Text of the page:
Try not to edit while you’re creating your first draft. Creating and editing are two separate processes using different sides of the brain, and if you try doing both at once you’ll lose. Make a deal with your internal editor that it will get the chance to rip your piece to shreds; it will just need to wait some time.
Never use an adverb to modify the verb “said” … he admonished gravely.
Sometimes you need to look your demons in the face and punch them.
“Remember: when people tell you something’s wrong or doesn’t work for them, they are almost always right. When they tell you exactly what they think is wrong and how to fix it, they are almost always wrong.” — Neil Gaiman
Keep your exclamation points under control. You are allowed no more than two or three per 100,000 words of prose. If you have the knack of playing with exclaimers the way Tom Wolfe does, you can throw them in by the handful. — Elmore Leonard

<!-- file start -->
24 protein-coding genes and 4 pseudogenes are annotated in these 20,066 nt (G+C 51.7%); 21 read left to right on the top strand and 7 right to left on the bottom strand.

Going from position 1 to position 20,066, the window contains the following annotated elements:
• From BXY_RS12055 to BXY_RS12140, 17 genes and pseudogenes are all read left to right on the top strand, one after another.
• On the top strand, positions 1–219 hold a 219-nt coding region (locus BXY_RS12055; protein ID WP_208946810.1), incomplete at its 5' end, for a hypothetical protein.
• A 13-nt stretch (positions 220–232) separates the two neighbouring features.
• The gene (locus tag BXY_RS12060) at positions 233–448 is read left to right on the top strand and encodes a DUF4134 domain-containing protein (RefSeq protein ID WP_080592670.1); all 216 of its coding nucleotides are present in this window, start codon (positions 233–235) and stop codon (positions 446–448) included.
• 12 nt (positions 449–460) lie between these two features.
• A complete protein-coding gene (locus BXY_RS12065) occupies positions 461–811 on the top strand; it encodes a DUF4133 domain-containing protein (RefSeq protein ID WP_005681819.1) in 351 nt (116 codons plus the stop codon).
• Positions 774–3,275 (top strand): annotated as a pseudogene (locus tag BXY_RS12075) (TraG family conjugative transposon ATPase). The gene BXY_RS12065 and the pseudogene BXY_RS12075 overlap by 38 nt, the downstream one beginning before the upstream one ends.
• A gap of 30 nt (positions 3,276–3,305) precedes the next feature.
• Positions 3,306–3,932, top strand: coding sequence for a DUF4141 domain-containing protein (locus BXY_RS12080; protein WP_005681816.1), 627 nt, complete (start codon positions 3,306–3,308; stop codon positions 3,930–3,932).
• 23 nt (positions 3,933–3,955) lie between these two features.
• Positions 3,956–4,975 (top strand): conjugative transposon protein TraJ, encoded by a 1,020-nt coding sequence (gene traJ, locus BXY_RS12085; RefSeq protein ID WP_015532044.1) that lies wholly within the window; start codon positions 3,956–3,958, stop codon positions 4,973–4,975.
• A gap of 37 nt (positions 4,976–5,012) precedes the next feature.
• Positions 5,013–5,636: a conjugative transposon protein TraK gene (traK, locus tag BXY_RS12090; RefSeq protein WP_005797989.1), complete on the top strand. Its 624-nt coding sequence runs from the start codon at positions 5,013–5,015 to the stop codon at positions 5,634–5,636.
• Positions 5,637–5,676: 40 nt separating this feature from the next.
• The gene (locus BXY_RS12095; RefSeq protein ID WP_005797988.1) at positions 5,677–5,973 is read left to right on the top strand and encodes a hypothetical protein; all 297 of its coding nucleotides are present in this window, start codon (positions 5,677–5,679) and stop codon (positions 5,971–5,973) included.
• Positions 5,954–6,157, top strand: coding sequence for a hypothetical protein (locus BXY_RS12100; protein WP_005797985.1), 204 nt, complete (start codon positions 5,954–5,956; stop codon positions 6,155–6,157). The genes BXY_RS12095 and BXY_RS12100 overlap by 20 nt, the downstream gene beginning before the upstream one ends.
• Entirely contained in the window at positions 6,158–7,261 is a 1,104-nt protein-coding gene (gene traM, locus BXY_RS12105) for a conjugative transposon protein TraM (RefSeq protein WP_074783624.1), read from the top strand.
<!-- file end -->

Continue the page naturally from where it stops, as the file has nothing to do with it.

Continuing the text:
Inspiration won’t find you. You must find it.
“It’s doubtful that anyone with an internet connection at his workplace is writing good fiction.” — Jonathan Franzen
So you have finished manuscript edited it to the point of insanity and you’re ready to send it off to an editor.
Let me tell you something. you have read your own writing, over and over again in the same formet and the same font. You are not seeing your own writing properly. You are just reading what you want to see there rather than what is.
So, can you guess how many mistakes you have in that prefect draft of yours?
This is why Proof readers are a God send. They can literally be anyone who understand what a sentence is, which also means that they are free to hire. And we all love free things. They can be friends, family, random strangers that you bribe with food just as long as you get as many as possible.
This will stop you having to have an overhaul edit and pay out extra money to an editor.
You find a reminder for yoga written in blood on your wall.
Every first draft is shit